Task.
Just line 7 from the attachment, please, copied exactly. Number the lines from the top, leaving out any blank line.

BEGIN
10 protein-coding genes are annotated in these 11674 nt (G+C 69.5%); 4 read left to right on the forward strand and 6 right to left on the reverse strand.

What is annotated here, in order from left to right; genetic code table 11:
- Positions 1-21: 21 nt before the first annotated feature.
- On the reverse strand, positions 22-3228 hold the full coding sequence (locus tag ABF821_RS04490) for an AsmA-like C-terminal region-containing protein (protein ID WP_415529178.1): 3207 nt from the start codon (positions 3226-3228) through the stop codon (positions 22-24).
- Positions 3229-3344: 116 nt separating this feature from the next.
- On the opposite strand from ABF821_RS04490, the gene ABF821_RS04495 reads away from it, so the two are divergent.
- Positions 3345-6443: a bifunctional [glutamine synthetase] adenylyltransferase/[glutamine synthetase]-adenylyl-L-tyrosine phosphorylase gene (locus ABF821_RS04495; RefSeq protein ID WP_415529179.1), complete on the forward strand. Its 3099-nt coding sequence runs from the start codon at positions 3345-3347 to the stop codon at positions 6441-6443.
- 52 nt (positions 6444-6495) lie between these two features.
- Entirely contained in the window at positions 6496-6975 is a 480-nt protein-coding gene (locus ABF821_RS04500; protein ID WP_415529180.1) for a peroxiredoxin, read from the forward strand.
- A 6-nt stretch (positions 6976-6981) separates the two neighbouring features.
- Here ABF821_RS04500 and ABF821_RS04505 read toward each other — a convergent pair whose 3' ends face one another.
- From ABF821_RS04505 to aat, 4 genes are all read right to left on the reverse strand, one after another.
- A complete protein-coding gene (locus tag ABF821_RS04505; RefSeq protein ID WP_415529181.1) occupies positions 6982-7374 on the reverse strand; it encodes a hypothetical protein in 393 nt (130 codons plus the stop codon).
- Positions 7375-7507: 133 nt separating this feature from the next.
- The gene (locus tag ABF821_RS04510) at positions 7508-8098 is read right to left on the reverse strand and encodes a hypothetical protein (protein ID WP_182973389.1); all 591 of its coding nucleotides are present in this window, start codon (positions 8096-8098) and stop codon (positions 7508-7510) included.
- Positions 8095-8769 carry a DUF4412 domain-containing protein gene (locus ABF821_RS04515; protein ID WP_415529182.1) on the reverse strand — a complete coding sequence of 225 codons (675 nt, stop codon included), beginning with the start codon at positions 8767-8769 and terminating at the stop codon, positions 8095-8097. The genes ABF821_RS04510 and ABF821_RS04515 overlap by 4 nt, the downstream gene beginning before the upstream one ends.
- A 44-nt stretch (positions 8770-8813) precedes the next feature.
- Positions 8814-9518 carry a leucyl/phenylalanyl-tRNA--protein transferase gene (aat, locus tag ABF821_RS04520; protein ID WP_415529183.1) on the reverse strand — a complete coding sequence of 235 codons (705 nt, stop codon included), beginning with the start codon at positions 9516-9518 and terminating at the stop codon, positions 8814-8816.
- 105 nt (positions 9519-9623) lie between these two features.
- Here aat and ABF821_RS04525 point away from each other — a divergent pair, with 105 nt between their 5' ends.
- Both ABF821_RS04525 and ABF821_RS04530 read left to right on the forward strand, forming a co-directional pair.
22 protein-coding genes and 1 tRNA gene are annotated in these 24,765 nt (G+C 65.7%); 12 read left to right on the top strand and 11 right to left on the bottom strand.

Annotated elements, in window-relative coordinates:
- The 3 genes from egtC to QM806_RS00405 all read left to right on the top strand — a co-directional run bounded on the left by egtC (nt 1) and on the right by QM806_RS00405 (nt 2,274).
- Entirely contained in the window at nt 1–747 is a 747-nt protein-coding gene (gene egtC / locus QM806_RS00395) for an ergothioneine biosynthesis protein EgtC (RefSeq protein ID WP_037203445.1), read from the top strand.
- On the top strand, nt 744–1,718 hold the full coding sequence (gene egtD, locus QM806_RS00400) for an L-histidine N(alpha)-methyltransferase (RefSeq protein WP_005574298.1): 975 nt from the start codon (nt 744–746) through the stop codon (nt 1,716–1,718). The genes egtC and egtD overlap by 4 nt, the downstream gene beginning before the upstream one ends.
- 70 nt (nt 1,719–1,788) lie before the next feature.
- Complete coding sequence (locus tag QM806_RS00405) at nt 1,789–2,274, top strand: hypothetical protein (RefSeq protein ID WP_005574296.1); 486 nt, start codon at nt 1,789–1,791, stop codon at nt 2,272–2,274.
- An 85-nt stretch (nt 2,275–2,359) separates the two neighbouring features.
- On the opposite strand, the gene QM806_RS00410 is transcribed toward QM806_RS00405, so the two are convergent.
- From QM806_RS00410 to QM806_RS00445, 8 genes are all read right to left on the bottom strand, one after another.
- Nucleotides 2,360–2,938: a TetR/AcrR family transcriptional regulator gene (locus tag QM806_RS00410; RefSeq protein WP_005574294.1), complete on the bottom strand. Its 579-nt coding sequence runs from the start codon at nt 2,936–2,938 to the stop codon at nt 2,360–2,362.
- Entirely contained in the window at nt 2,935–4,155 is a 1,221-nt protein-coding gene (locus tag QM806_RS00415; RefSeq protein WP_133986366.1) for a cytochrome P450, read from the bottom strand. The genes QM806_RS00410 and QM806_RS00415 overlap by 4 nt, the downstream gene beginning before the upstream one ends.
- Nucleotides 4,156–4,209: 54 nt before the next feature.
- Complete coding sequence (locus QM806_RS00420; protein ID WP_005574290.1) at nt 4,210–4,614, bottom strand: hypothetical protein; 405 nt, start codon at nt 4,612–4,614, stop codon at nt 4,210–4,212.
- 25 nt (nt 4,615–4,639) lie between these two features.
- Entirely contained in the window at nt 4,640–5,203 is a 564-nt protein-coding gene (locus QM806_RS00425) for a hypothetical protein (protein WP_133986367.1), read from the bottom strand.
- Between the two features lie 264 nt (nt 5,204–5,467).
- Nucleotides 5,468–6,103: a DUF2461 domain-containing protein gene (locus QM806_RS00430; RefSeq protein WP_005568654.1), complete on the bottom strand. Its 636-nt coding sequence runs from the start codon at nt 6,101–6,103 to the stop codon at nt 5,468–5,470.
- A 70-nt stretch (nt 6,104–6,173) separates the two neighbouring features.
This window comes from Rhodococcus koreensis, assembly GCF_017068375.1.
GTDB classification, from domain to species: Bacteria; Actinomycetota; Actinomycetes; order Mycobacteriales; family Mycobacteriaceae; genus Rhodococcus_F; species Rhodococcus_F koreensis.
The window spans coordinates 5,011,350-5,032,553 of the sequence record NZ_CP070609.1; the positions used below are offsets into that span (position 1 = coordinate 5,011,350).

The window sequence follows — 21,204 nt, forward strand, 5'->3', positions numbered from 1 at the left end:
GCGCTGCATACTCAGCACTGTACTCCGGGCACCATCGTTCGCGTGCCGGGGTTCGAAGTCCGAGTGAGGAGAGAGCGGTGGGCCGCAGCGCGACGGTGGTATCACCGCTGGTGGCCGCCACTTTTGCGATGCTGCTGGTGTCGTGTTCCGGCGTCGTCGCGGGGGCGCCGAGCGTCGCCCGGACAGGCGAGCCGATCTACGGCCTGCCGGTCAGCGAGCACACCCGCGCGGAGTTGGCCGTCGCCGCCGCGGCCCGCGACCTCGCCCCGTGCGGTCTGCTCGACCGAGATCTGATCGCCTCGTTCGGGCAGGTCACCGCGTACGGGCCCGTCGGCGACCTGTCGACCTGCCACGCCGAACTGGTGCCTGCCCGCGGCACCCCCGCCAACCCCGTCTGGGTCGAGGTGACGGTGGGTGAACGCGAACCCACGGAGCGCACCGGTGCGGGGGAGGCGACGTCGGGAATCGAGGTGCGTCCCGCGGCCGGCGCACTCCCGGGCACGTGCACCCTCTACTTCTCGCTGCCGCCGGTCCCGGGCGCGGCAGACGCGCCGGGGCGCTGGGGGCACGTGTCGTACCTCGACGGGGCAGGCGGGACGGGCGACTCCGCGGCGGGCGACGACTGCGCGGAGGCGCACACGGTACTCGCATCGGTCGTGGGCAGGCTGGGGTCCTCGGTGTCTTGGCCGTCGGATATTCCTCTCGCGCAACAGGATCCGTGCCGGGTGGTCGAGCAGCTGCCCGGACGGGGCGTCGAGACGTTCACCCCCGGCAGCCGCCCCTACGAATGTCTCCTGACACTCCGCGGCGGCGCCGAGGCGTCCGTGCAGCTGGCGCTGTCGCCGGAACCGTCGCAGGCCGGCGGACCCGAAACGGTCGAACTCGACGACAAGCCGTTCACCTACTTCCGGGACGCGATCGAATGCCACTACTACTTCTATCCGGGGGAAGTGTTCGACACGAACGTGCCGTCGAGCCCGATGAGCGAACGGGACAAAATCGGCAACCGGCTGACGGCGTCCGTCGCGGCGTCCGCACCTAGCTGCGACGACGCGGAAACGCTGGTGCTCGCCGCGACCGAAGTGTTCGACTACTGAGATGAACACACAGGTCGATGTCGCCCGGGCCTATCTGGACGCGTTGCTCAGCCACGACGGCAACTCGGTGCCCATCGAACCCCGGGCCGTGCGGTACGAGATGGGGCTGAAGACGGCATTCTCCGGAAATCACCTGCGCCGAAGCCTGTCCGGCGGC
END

- Positions 3345-6443: a bifunctional [glutamine synthetase] adenylyltransferase/[glutamine synthetase]-adenylyl-L-tyrosine phosphorylase gene (locus ABF821_RS04495; RefSeq protein ID WP_415529179.1), complete on the forward strand. Its 3099-nt coding sequence runs from the start codon at positions 3345-3347 to the stop codon at positions 6441-6443.